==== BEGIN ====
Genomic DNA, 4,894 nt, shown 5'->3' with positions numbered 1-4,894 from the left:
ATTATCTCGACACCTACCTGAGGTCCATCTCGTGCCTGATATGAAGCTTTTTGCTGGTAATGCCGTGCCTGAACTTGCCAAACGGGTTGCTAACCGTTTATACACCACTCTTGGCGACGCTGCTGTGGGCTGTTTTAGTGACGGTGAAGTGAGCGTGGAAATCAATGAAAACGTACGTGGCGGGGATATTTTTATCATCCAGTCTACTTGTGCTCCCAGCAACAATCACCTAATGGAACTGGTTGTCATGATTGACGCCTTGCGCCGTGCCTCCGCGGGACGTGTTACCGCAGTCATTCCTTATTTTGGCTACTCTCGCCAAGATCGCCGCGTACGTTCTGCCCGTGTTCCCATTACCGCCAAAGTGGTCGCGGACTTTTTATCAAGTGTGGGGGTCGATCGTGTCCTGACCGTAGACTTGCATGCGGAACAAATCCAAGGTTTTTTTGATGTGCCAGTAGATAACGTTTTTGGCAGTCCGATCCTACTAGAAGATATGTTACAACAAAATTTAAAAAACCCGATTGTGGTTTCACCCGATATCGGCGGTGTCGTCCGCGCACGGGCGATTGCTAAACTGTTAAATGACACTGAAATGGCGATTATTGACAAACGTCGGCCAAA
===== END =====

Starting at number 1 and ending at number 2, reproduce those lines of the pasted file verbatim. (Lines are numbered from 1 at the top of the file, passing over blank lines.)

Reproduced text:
Genomic DNA, 4,894 nt, shown 5'->3' with positions numbered 1-4,894 from the left:
ATTATCTCGACACCTACCTGAGGTCCATCTCGTGCCTGATATGAAGCTTTTTGCTGGTAATGCCGTGCCTGAACTTGCCAAACGGGTTGCTAACCGTTTATACACCACTCTTGGCGACGCTGCTGTGGGCTGTTTTAGTGACGGTGAAGTGAGCGTGGAAATCAATGAAAACGTACGTGGCGGGGATATTTTTATCATCCAGTCTACTTGTGCTCCCAGCAACAATCACCTAATGGAACTGGTTGTCATGATTGACGCCTTGCGCCGTGCCTCCGCGGGACGTGTTACCGCAGTCATTCCTTATTTTGGCTACTCTCGCCAAGATCGCCGCGTACGTTCTGCCCGTGTTCCCATTACCGCCAAAGTGGTCGCGGACTTTTTATCAAGTGTGGGGGTCGATCGTGTCCTGACCGTAGACTTGCATGCGGAACAAATCCAAGGTTTTTTTGATGTGCCAGTAGATAACGTTTTTGGCAGTCCGATCCTACTAGAAGATATGTTACAACAAAATTTAAAAAACCCGATTGTGGTTTCACCCGATATCGGCGGTGTCGTCCGCGCACGGGCGATTGCTAAACTGTTAAATGACACTGAAATGGCGATTATTGACAAACGTCGGCCAAA